Review: Mixed In Key 5
Mixed In Key 5 (US$58) is the latest version of the market-leading key mixing program, which allows DJs to exploit this advanced and highly musical technique in the planning and playing of their DJ sets. Claiming such big names as David Guetta and Pete Tong as regular users, it is the most heavily marketed of the key detection systems currently available to DJs.
Adding a music player, key search engine, multi-key detection, better file compatibility (M4A and MP4 are added), and a claimed improvement in accuracy, Mixed In Key 5 also appears to be the most complete version of the software to date. Let’s put it through its paces.
An introduction to mixing in key
Mixing in key or “harmonic mixing” is one of the great musical leaps that digital DJing has put in the hands of just about anyone. Anyone, that is, who’s not tone deaf and who is prepared to put in just a bit of work to understand what it’s all about. This technique can make any DJ set sound many times better, helping it to flow, suggesting excellent musical pairing the DJ might not otherwise have thought of, and making impromptu “mash-ups” a cinch.
Once the realm of musicians-cum-DJs and a small number of other DJs who took the considerable time necessary to work out how to do it manually, now – thanks to products like Mixed In Key 5 – it is possible for all DJs to explore these techniques.
How it works
Mixed In Key’s big leap was to take the musical theory behind key mixing and make it accessible to DJs, by doing two things: Firstly, it detected the key of a tune automatically, and secondly it represented this in a way that the DJ could immediately use to try key-compatible mixes.
What is musical key?
All music has a key, and most Western music and practically all dance music is pretty simple – it will be in one of 12 keys and will be either “major” or “minor”. Music in the same key mixes well, and music in related keys mixes well too.
But the beauty of Mixed In Key and similar programs is you don’t need to understand any of this, because by following their system, you just look for tunes that the program tells you are likely to match, and mix away.
While mixing in key certainly doesn’t guarantee a good mix, and while such software doesn’t always get its analysis right, as long as you use your ears too, you can discover great mixes far faster than you would if you spent the time to “key” all your tunes manually (it’s possible – if you have a piano keyboard, some musical training, and about six months).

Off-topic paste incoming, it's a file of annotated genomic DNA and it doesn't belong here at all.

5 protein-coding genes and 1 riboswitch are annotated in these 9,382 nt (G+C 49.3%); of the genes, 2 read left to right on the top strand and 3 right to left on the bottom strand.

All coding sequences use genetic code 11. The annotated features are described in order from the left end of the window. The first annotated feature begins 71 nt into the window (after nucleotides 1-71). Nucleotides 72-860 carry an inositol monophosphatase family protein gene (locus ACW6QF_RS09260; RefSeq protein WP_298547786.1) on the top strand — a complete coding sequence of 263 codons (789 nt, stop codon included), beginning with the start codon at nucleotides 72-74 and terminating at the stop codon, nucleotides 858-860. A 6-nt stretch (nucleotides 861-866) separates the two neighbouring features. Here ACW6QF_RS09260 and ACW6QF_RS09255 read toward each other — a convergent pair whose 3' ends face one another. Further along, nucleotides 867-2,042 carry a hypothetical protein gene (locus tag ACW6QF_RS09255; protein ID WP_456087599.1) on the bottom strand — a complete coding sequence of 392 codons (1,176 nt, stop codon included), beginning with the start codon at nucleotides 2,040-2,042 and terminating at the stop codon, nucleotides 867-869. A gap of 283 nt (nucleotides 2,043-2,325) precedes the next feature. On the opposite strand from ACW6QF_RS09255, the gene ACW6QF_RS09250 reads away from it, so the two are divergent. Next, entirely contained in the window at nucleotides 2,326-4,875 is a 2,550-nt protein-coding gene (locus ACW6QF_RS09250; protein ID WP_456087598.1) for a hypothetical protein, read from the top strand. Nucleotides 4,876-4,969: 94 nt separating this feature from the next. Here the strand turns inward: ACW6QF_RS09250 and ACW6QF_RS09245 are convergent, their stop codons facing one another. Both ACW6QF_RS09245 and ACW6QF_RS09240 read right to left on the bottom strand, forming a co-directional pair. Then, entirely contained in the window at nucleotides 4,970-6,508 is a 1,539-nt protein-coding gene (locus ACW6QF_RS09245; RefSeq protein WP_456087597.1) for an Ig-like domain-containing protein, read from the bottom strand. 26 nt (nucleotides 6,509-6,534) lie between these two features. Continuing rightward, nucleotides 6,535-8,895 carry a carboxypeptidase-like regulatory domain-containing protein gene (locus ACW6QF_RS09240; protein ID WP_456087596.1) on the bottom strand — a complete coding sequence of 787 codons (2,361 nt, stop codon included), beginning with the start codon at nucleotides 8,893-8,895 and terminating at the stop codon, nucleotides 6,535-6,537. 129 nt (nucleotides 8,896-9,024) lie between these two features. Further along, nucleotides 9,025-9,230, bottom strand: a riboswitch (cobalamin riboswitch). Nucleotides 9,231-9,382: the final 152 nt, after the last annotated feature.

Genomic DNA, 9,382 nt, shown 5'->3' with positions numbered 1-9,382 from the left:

Mixed In Key has always been simple to use. It opens a small window into which you drag your tunes. You give it some basic information (where you want it to record the key information, ie in the “comments” tag, in the filename, in the “key” tag of the MP3; whether you want it to add tempo information too; what key notation you want it to use – its own “Camelot notation” is default and is one of its strengths, so you won’t want to change this), hit “start”, and off it goes.
The new version has dual core support so whizzes through your tunes faster than ever if you have a dual core processor, but nonetheless you’ll want to leave it running overnight for the average collection – mine is about 500 tunes and it still took an hour or two.
Quality of key detection
Mixed In Key’s makers have in the past stressed it is optimised for dance music, but also have rewritten the key detection algorithm for this version and are overall claiming it to be the most accurate ever.
You only get a sense of this after DJing with the results for a while, so I can’t give you a definitive answer as to how accurate it is, but I’d guess it is going to get things exactly right two-thirds to three-quarters of the time, which is ballpark what the best of these programs manage to achieve. That’s why your ears are important – if it sounds bad, trust them, not a computer algorithm! I noticed that the software has introduced a “none” result, for those nosebleed techno tracks with no discernible musicality in them at all! The manual states that these will “mix well with anything” – or nothing, I guess, depending upon your sensibilities!